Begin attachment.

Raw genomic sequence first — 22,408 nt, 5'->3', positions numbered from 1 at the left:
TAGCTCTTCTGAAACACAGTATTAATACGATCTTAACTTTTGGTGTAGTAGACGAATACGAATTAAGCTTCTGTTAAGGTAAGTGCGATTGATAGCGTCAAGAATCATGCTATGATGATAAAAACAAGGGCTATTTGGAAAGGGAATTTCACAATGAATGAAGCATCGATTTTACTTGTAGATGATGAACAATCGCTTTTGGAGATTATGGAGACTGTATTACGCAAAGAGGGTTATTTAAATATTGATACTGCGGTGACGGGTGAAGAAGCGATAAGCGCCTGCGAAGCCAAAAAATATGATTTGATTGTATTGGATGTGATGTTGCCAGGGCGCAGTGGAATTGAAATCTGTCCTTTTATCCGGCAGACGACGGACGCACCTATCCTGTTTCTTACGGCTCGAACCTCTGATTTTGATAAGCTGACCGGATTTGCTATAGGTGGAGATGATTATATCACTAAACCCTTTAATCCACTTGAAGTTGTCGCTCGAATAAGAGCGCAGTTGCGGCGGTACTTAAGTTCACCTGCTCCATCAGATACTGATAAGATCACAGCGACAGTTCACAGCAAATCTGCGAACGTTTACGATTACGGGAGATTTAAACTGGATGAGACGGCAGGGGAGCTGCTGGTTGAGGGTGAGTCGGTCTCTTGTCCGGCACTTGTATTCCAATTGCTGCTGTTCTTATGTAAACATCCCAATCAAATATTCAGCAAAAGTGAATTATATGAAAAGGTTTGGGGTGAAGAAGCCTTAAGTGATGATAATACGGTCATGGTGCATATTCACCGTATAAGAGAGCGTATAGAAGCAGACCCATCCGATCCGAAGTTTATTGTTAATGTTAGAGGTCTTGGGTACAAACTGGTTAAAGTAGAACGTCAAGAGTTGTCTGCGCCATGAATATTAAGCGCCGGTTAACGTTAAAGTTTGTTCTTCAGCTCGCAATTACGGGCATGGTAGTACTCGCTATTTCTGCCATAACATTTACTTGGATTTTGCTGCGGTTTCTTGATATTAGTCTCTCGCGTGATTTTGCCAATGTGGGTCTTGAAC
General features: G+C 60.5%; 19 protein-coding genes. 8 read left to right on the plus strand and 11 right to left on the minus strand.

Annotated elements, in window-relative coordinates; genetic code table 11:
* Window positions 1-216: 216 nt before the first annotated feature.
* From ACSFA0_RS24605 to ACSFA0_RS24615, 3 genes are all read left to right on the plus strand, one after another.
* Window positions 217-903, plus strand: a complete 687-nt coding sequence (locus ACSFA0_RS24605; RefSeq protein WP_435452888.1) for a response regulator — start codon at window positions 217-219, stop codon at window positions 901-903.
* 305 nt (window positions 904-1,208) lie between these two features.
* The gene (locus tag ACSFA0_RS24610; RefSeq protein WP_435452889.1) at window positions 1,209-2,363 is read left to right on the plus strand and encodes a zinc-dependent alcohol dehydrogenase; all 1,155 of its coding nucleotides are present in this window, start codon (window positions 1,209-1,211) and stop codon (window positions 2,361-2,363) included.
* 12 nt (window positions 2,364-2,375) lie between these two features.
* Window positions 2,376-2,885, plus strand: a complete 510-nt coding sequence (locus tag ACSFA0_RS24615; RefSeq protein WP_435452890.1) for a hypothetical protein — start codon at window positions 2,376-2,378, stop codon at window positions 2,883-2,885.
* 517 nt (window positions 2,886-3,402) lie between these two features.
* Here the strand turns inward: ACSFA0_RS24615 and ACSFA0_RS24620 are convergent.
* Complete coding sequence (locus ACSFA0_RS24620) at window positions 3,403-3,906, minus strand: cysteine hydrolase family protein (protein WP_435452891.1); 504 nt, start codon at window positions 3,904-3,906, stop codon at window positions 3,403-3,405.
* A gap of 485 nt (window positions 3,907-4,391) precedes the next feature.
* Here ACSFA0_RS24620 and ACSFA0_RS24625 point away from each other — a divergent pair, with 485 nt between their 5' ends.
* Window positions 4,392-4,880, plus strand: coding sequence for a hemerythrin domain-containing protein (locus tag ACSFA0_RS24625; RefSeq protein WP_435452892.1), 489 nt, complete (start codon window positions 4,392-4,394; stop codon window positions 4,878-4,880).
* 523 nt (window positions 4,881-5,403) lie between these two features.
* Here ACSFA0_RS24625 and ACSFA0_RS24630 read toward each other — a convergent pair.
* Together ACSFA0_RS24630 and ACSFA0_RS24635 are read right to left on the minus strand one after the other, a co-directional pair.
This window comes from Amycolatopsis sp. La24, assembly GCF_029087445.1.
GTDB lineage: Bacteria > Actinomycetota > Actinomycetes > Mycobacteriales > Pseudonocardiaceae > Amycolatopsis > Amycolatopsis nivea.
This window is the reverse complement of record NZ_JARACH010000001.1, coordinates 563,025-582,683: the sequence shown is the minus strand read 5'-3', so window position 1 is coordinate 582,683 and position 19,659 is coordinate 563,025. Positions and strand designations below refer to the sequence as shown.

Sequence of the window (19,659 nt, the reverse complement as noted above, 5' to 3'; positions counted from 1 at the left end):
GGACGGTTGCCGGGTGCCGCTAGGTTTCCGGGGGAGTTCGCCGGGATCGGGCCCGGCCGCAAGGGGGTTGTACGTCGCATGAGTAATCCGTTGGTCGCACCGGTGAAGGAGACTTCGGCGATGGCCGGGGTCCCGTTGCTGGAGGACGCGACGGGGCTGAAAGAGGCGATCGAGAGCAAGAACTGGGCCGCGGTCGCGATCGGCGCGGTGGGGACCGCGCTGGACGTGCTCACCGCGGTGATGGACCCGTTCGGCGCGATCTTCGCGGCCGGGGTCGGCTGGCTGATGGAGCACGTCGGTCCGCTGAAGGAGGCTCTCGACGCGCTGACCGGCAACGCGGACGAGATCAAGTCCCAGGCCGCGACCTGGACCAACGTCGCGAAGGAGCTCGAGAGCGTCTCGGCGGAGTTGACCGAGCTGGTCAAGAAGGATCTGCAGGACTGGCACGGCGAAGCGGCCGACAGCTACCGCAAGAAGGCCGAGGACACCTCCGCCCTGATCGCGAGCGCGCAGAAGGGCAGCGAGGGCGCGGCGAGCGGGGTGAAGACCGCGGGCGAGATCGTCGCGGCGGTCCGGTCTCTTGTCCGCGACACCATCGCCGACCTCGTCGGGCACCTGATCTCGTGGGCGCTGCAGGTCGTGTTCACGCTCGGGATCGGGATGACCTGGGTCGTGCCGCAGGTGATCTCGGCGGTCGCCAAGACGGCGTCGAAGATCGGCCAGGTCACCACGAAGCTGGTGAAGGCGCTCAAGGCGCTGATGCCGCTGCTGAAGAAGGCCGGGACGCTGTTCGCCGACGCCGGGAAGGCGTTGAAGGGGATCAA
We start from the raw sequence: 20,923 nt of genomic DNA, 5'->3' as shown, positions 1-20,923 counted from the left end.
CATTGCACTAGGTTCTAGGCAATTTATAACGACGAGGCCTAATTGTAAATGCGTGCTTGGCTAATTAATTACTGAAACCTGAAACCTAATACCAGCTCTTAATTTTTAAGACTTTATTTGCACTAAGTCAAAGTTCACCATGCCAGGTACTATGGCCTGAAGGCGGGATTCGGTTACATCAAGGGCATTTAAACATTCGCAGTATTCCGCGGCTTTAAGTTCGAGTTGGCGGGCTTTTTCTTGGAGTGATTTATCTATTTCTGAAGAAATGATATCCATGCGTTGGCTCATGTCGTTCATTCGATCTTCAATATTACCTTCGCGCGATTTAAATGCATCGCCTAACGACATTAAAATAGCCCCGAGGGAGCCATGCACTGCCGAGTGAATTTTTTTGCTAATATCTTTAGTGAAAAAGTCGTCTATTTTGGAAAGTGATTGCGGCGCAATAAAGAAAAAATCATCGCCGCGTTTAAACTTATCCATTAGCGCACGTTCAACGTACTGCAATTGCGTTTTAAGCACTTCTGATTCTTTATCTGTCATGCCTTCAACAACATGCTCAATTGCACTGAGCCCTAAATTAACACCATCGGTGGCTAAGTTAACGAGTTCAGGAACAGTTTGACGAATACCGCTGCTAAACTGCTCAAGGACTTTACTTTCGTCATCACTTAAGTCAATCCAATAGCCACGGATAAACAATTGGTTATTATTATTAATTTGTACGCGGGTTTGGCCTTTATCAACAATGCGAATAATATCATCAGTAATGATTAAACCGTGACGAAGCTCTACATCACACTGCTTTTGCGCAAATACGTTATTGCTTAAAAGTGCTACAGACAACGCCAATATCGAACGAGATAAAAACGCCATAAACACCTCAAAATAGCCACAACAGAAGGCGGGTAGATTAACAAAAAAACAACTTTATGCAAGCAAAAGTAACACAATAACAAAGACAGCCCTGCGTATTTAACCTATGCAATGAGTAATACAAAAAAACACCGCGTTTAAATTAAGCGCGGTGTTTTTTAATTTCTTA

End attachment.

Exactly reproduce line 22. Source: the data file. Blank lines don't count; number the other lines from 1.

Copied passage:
GTDB lineage: Bacteria > Actinomycetota > Actinomycetes > Mycobacteriales > Pseudonocardiaceae > Amycolatopsis > Amycolatopsis nivea.